Mannose phosphate isomerase MPI-CDG (formerly CDG-1b) is a potentially fatal inherited metabolic disease which is readily treatable with oral D-mannose. We retrospectively reviewed long-term outcomes of patients with MPI-CDG, all but one of whom were treated with D-mannose. Clinical, biological, and histological data were reviewed at diagnosis and on D-mannose treatment. Nine patients were diagnosed with MPI-CDG at a median age of 3 months. The presenting symptoms were diarrhea (n = 9), hepatomegaly (n = 9), hypoglycemia (n = 8), and protein loosing enteropathy (n = 7). All patients survived except the untreated one who died at 2 years of age. Oral D-mannose was started in eight patients at a median age of 7 months (mean 38 months), with a median follow-up on treatment of 14 years 9 months (1.5-20 years). On treatment, two patients developed severe portal hypertension, two developed venous thrombosis, and 1 displayed altered kidney function. Poor compliance with D-mannose was correlated with recurrence of diarrhea, thrombosis, and abnormal biological parameters including coagulation factors and transferrin profiles. Liver fibrosis persisted despite treatment, but two patients showed improved liver architecture during follow-up. This study highlights (i) the efficacy and safety of D-mannose treatment with a median follow-up on treatment of almost 15 years (ii) the need for life-long treatment (iii) the risk of relapse with poor compliance, (iii) the importance of portal hypertension screening (iv) the need to be aware of venous and renal complications in adulthood.
View Article and Find Full Text PDF

Download full-text PDF

Source
http://dx.doi.org/10.1002/jimd.12289DOI Listing
November 2020

Long-term results of pediatric liver transplantation for autoimmune liver disease.

Clin Res Hepatol Gastroenterol 2021 May 17;45(3):101537. Epub 2020 Oct 17.

Université Claude Bernard Lyon 1, Lyon, France; Hospices Civils de Lyon, Hôpital Edouard Herriot, Femme-Mère-Enfant, Service d'Hépato-gastroentérologie, Lyon, France. Electronic address:

Background: Autoimmune hepatitis (AIH) and primary sclerosing cholangitis (PSC) are rare indications for liver transplantation (LT) in children. The aim of the present retrospective multicenter study was to evaluate long-term outcome after LT for autoimmune liver disease in childhood.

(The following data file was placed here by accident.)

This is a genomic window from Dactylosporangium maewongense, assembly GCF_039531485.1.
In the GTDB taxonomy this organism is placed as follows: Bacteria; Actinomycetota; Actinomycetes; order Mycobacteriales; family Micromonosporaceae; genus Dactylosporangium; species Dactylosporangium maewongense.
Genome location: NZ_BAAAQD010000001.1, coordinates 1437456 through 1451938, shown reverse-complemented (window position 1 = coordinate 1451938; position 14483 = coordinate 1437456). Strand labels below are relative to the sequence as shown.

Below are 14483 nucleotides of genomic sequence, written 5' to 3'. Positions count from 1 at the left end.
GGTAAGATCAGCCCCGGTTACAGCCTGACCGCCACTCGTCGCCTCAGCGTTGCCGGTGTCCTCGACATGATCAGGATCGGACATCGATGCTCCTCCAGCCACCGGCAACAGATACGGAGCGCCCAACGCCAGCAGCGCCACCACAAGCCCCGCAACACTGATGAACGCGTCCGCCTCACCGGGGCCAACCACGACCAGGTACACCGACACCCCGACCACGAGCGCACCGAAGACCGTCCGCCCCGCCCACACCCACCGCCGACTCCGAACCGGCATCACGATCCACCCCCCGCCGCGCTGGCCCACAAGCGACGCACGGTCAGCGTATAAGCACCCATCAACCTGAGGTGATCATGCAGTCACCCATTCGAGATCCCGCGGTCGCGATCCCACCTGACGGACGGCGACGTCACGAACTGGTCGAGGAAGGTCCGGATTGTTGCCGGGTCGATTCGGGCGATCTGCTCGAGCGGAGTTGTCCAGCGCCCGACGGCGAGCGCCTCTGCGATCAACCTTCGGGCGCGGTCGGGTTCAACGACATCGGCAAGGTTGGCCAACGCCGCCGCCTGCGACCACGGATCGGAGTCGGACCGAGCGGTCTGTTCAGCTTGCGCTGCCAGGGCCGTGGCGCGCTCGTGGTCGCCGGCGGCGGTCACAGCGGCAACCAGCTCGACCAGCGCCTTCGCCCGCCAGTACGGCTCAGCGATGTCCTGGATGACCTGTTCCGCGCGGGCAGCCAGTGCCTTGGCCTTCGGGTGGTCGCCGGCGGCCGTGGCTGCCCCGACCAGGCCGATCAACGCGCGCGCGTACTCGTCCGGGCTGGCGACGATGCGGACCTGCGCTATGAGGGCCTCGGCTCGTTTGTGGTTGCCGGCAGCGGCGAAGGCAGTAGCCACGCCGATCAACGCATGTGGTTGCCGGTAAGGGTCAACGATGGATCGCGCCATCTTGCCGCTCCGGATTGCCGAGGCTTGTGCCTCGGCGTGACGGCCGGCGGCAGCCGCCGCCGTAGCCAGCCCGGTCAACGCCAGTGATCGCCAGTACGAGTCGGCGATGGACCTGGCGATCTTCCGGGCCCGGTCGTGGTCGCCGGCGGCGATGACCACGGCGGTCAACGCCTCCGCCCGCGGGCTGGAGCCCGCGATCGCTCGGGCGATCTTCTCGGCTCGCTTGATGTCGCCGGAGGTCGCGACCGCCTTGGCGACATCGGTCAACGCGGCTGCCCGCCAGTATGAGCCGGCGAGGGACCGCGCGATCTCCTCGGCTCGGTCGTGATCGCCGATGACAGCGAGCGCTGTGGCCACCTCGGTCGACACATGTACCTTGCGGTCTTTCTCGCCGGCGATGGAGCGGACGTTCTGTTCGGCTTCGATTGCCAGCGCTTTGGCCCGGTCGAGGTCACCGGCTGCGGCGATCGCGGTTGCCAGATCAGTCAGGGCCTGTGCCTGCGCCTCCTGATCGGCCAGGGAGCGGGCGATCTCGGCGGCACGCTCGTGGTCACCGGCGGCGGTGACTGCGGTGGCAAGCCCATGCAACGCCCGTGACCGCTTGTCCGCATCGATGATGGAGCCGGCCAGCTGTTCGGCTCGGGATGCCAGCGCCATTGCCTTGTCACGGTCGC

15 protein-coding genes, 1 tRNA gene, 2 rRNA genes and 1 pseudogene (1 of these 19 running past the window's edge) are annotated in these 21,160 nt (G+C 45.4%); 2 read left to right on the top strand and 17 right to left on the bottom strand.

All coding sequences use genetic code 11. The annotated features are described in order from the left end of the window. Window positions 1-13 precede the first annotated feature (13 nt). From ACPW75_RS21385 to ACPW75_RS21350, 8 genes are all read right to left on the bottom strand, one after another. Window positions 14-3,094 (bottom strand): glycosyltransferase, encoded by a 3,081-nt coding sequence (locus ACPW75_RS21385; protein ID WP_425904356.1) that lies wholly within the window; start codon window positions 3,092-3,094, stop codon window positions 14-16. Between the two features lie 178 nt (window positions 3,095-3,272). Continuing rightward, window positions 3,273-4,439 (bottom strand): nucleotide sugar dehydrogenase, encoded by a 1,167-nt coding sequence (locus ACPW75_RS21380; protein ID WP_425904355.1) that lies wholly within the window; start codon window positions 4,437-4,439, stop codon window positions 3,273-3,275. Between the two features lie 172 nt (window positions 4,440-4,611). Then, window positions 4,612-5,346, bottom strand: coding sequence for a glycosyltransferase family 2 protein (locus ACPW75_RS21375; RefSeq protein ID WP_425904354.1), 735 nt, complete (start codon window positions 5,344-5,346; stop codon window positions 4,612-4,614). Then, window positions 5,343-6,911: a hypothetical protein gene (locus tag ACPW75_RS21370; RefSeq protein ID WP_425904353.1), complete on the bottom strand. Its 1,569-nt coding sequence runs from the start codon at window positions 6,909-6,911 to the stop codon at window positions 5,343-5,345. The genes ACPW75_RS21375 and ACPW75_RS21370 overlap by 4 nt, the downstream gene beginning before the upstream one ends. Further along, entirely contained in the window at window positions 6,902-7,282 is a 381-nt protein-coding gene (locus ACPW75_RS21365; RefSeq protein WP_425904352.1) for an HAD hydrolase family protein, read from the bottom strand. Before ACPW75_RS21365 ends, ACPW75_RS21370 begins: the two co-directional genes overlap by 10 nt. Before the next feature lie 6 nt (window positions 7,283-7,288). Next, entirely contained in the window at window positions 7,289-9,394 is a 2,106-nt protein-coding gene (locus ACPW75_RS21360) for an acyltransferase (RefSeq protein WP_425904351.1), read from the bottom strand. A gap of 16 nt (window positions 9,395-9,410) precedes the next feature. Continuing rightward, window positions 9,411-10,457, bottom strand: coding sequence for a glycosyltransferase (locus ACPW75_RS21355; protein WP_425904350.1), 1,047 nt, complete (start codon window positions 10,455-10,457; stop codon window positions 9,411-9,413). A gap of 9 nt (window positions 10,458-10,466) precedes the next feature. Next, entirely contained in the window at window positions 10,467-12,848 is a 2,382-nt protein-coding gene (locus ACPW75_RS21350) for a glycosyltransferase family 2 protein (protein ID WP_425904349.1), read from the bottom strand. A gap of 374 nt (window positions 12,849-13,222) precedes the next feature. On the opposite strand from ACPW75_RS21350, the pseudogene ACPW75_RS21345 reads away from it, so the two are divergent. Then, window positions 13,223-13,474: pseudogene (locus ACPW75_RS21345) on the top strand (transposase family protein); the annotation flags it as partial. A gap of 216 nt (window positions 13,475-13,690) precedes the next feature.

Methods: Retrospective data from 30 children who underwent a first LT from 1988 to 2018 were collected.

Results: The study population consisted of 18 girls and 12 boys, transplanted for AIH type 1 (n=14), AIH type 2 (n=7) or PSC (n=9). Mean age at LT was 11.8±5.2 years. The main indications for LT were acute (36.7%) or chronic end-stage liver failure (63.3%). Graft rejection occurred in 19 patients (63.3%); 6 pts required retransplantation for chronic rejection. Recurrence of initial disease was observed in 6 patients (20.0%), all of them with type 1 AIH, after a median time of 42 months, requiring retransplantation in 2 cases. Overall patient survival rates were 96.4%, 84.6%, 74.8%, 68.0%, 68.0%, 68.0% and 68.0% at 1, 5, 10, 15, 20, 25 and 30 years, respectively. Age at LT<1year (p<0.0001), LT for fulminant failure (p=0.023) and LT for type 2 AIH (p=0.049) were significant predictive factors of death.

Conclusion: Long-term outcome after LT for pediatric autoimmune liver disease is impaired in patients with AIH because of consistent complications such as rejection and disease recurrence.
View Article and Find Full Text PDF

Download full-text PDF

Source
http://dx.doi.org/10.1016/j.clinre.2020.08.013DOI Listing
May 2021

The Liver in Sickle Cell Disease.

J Pediatr Gastroenterol Nutr 2021 01;72(1):5-10